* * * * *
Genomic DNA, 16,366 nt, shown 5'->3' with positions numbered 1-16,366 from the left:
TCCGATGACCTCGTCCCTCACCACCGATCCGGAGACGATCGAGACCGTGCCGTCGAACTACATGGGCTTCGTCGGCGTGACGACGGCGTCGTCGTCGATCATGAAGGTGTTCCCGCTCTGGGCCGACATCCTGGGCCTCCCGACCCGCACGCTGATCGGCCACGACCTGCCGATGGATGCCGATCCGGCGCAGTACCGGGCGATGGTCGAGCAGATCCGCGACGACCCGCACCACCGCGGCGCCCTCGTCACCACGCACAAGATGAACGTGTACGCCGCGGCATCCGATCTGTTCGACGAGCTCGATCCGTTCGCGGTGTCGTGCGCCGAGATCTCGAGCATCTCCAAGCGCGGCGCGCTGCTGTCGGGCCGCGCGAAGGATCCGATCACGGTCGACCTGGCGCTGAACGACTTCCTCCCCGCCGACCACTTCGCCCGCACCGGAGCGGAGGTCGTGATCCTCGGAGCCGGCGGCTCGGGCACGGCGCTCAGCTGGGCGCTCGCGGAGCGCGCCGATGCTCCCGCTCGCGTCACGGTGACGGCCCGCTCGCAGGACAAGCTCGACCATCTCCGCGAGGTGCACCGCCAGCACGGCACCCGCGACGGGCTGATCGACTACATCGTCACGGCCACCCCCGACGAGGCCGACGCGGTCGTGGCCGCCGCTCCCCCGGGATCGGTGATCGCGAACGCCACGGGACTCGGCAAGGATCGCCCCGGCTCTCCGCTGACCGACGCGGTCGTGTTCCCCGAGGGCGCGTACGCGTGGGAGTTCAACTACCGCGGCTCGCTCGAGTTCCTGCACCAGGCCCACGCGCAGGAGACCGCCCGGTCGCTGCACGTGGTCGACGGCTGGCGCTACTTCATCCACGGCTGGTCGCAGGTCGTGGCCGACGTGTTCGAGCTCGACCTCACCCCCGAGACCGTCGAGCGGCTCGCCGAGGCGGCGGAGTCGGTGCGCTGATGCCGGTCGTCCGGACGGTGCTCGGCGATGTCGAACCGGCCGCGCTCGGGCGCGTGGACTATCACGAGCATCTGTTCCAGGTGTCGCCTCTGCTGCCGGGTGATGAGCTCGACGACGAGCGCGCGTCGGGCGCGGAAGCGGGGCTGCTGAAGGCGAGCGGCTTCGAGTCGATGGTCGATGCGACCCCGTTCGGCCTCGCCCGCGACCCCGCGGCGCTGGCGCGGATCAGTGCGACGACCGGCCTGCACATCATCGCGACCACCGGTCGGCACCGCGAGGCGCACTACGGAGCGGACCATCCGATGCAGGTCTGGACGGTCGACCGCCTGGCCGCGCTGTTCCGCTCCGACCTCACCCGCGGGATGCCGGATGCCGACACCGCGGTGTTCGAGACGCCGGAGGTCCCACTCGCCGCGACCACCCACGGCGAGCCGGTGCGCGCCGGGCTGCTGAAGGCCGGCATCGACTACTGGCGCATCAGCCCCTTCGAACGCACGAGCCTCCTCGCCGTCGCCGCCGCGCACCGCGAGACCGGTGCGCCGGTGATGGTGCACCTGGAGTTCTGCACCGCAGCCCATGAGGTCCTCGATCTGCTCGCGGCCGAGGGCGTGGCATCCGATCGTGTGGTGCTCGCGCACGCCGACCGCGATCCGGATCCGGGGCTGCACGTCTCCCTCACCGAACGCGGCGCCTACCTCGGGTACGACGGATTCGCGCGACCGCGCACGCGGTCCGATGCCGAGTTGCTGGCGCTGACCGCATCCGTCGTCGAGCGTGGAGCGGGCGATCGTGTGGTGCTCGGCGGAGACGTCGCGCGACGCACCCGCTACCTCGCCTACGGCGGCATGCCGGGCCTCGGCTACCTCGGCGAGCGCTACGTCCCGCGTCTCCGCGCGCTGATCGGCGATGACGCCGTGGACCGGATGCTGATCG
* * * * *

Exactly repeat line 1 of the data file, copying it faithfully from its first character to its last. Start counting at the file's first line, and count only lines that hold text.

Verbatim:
Genomic DNA, 16,366 nt, shown 5'->3' with positions numbered 1-16,366 from the left: